The servant Moses. The stories told throughout Exodus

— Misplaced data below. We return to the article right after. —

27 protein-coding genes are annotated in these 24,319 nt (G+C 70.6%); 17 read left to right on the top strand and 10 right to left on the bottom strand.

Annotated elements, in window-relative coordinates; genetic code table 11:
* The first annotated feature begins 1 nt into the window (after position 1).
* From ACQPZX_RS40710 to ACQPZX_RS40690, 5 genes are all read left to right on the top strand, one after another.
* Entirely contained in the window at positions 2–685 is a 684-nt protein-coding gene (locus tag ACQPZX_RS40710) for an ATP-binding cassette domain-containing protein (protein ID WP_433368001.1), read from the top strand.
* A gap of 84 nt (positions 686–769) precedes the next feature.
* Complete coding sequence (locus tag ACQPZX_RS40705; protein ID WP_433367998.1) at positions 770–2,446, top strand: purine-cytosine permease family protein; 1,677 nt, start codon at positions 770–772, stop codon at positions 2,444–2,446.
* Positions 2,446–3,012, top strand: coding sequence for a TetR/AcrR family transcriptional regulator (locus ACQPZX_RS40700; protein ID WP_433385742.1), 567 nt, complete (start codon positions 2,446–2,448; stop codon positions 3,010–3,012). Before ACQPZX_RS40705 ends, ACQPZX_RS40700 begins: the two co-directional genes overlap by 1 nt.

The book of Exodus tells the story of God saving and providing for the people of Israel, and teaching them through His servant Moses. The stories told throughout Exodus have had long lasting lessons through many different faiths such as Judaism and Christianity. Through the faith of Moses, God leads His chosen people from captivity to freedom through a series of miracles. The story of Moses leading the people from Egypt by crossing the red sea is a miraculous story of mercy and love, and symbolizes the birth of God’s chosen people in a new land. The miracle of Moses splitting the red sea encompasses several lessons, such as the renewal of the faith from the chosen people, and the obedience of Moses.             The story of the red sea is told in chapters 13 and 14 of the book of Exodus. After a series of plagues, the pharaoh in Egypt agrees to release the people of Israel from slavery; However, soon after he changes his mind, and sends a large army to recapture the newly freed people. God leads the people of Israel day and night to leave Egypt, and finally frees His people from slavery by splitting the red sea to allow the people to safely walk across. By this time, God had already performed several miracles through Moses, but the people did not entirely believe in God because they were still enslaved in Egypt. One of the most interesting lessons that is taught in this story, is the transformation of the people of Israel. God had continuously shown the people of Israel his power through the acts of Moses, and provided food and safety for them; however, the people of Israel continued to lose their faith numerous times. While fleeing Egypt, the Israelites saw the Egyptian army in pursuit of them, and they considered returning to slavery instead of trusting God who had just brought the plagues that had freed them. “Is this not the very thing we told you in Egypt, ‘Let us alone and let us serve the Egyptians’? For it would have been better for us to serve the Egyptians than to die in the wilderness” (Exodus 13:12). Despite God continuing to show his power, the people of Israel cannot trust God when they are in a perilous situation. This situation is particularly interesting in the context of the story because God chooses to lead the Israelites to the red sea because He knows that any other way would lead to the people continuing to lose their faith or turning back to slavery. God did not simply want to free the people, His goal was to free His people and also set Himself above their captors in such a way that was undeniable. Despite witnessing several miracles that led them to freedom, it was not until the splitting of the red sea when the Israelites became faithful to God. In a plan to show true power over the Egyptians, God actually gave the pharaoh the courage that was needed to pursue the Israelites. “I will harden Pharaoh’s heart, and he will pursue them, so that I will gain glory for myself over Pharaoh and all his army; and the Egyptians shall know that I am the Lord” (Exodus 14:4). This story is God’s display of saving power, and His desire to be recognized as the one true God by both the Egyptians and the Israelites (Lang). In the same moment, God saves the Israelites and destroys the Pharaoh’s army. If the Israelites were to only flee from Egypt, their faith in God would not have changed. It was required for the army to be destroyed during the same miracle that saved them for the Israelites to acknowledge God’s true power. This story is one of the most significant acts God performs to save His people.            This moment in Exodus is also symbolic of the rebirth of God’s people. Throughout the teachings of many different spiritual teachings, a common theme is rebirth. Moses teaches the Israelites to repent of their sins through sacrifices, and God will in return wash their past transgressions away and make them clean. The story of the red sea is symbolic of God washing away the past enslavement of the Israelites, and fulfilling a prophecy. God literally washed away the Israelites’ captors when they attempted to pursue them through the red sea. This moment is a bookend to a chapter in the history of the Israelites, and marks the beginning of a new era (Feiler). The act of washing away the Egyptian army is symbolic because it shows the Israelites that they cannot return to their past lives, and they must move forward into the promised land ahead of them. God still grants all people free will, but through this story He shows without question His power over their lives. By washing away the Egyptians, God is forgiving the Israelites of their lack of faith before they even repent of it. Because of God’s love, he chooses to lead the Israelites into the promised land to wash away the enemies that pursue them. Despite the many miracles they have seen, the people of Israel do not thank God until after they have crossed the red sea and are celebrating on the other side. God wants His people to trust him before the trouble emerges, but He is merciful enough to save them despite the lack of faith. 

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